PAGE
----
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Dick's Sporting Goods Hits It Out of the Park Again in Q4

By Rich Duprey - Mar 12, 2020 at 12:15PM

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The sporting-goods retailer showed strength across the board in all of its primary businesses.

Dick's Sporting Goods (DKS 0.14%) belted another earnings home run in the fourth quarter, handily beating analyst expectations for sales and earnings as it saw across-the-board gains in all its segments. It also hiked its dividend nearly 14%.

In a surprise to no one, the company said it would be removing the hunting category from an additional 440 stores this year, leaving around 200 or so stores that still feature such goods. Expect those to be gone eventually, too.

Baseball batter hitting ball, with catcher kneeling behind him.

Image source: Getty Images.

Shooting out the lights

The sporting-goods retailer was able to overcome hurdles that have tripped up others, including the shortened holiday sales season that saw six fewer shopping days between Thanksgiving and Christmas and milder-than-expected winter weather.

Net sales still jumped 4.7% to $2.61 billion. Comparable-store sales surged 5.7% from the year-ago period when they had actually fallen 2.2% on an adjusted basis when removing the extra week of sales in the year-ago quarter.

That decline occurred as a result of Dick's actions surrounding firearms. It eliminated the sale of modern sporting rifles from its stores, raised the minimum age to purchase a firearm to 21, and took the first steps toward removing the hunting category from a few dozen stores.

Hunters and gun owners boycotted the retailer over its stance, and Dick's business declined. That only served to harden the retailer's resolve, which eventually expanded the removal of hunting items from 100 stores while bringing in other seasonal items that carried higher profit margins.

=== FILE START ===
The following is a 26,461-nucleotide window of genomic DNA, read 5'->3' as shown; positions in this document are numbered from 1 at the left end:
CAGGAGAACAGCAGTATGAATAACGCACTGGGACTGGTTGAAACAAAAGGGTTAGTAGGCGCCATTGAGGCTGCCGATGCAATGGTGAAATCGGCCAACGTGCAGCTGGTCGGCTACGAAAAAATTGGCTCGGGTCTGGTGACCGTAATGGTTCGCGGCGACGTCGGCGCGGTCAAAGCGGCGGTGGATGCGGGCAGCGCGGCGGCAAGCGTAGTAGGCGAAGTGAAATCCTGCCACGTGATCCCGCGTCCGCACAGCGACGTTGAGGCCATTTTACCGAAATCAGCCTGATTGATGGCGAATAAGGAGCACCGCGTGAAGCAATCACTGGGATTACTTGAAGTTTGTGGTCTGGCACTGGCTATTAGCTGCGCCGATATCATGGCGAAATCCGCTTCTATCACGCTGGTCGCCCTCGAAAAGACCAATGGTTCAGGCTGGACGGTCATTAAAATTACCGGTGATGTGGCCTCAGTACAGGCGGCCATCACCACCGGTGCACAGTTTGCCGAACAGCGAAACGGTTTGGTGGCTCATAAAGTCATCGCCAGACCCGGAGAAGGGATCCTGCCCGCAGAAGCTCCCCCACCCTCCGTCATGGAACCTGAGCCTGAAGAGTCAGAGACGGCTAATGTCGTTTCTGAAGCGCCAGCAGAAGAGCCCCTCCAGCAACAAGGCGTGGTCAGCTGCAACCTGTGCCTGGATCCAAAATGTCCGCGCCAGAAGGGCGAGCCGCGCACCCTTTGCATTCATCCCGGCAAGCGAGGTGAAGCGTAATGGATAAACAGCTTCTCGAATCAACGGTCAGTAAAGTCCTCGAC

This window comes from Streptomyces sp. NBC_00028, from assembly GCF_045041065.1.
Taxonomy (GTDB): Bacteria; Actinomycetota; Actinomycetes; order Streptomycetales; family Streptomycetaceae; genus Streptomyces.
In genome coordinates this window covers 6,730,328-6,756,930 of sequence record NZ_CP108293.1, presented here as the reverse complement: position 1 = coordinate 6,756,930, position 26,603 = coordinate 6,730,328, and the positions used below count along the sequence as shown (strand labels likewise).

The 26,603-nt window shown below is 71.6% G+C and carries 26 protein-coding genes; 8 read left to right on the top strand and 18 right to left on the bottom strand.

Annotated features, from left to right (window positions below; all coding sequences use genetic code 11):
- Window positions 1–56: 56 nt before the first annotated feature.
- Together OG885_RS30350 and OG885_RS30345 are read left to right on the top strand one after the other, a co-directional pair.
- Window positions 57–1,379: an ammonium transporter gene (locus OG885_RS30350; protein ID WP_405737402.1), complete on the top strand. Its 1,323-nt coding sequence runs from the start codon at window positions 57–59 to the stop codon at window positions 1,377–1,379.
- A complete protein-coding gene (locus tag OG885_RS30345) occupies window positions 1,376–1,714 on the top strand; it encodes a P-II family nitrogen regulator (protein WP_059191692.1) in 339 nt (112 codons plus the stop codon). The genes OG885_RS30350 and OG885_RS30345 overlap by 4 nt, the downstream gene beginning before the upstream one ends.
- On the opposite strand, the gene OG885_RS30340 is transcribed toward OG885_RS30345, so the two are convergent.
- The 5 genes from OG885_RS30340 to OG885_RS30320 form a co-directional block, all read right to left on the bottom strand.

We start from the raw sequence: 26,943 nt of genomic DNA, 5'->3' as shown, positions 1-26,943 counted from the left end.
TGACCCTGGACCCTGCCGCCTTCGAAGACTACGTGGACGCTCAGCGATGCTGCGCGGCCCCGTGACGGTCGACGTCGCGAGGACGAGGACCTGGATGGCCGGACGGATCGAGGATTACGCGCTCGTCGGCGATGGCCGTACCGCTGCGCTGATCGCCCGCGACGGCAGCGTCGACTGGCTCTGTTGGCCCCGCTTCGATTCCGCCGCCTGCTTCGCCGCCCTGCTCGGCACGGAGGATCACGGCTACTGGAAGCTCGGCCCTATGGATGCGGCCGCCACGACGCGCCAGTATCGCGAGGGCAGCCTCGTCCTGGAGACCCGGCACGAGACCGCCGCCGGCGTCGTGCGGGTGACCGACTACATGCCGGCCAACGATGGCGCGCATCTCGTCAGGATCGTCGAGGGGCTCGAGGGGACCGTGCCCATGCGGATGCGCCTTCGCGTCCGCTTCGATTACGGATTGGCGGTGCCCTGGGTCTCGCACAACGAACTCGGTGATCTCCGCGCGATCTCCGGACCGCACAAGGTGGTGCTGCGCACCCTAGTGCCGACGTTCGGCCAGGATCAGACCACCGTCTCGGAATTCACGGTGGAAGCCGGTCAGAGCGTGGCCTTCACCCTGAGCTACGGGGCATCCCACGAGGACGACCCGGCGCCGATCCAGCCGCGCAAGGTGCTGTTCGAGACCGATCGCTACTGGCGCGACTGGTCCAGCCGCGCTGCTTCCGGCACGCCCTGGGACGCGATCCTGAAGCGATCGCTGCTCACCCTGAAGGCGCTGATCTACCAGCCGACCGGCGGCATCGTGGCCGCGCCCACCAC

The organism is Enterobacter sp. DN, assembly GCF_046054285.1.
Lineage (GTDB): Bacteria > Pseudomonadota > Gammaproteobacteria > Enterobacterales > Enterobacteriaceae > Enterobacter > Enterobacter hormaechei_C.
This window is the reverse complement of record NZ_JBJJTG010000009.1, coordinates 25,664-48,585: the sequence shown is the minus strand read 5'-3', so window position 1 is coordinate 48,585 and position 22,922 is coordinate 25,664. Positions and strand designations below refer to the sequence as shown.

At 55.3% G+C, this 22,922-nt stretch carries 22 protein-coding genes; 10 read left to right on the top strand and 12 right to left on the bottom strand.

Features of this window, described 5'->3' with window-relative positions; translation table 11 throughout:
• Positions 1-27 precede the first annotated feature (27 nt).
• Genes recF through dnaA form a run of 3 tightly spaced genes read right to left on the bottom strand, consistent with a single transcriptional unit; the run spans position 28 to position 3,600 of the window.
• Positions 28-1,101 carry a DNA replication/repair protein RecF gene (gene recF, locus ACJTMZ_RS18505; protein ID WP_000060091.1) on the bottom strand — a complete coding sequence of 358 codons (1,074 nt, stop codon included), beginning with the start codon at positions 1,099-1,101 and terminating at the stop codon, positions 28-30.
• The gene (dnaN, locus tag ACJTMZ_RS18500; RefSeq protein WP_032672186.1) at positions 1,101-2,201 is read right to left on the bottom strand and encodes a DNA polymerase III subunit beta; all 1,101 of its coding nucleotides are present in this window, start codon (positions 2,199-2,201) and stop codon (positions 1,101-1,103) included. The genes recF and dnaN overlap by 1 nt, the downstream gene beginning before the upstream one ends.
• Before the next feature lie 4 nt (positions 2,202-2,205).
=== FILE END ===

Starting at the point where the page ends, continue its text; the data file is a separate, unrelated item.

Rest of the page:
While the impact of hunters withdrawing their support from Dick's lingered for several quarters, the sporting-goods retailer saw its base firm up and sales began to grow again. That undoubtedly has made it an easy decision for Dick's to dramatically scale up the elimination of hunting items from its stores, and at some point, firearms will not be considered part of the sporting-goods business for the retailer.

Everything is better

That is evident from the comments of chairman and CEO Ed Stack, who said the changes Dick's made to its business last year "fueled our strongest annual comp sales gain since 2012 and a 14% increase in non-GAAP earnings per diluted share over 2018."

The sporting-goods company reported adjusted net income of $113.3 million, or $1.32 per share, well ahead of the consensus estimates of just $1.22 per share. The adjustments excluded a $48.8 million restructuring charge related to the changes made in the hunting category.

Beyond firearms, though, Dick's said it saw strong results in each of its primary businesses of hardlines, apparel, and footwear -- pretty much identical to the performance achieved in the third quarter when Stack pointed to their growth as "a pretty good sign that the structural foundation of the businesses [is] in pretty good shape."

Coronavirus clouds the future

While the retailer avoided the worst aspects of the trade war with China last year, it has sounded a more cautionary tone with regards to the coronavirus outbreak and the impact it may have on its business. Much of Dick's inventory in many departments is sourced from China, and even products from other manufacturers rely upon China for their goods. Therefore, the effects of the COVID-19 virus could be material as the supply chain is disrupted.

However, Dick's said it doesn't expect to feel anything until the second quarter, though it may linger for some time after as full-year guidance is muted. It forecasts same-store sales to be flat to up 2%, versus the 3.7% gain it reported in 2019, though earnings are expected to be in a range of $3.60 to $4 per share compared to the $3.69 per share it just recorded.

The results, however, suggest Dick's Sporting Goods' goal of becoming an all-seasons retailer that minimizes the fluctuations from quarter to quarter, especially by eliminating the volatility associated with the firearms industry, is working according to plan.

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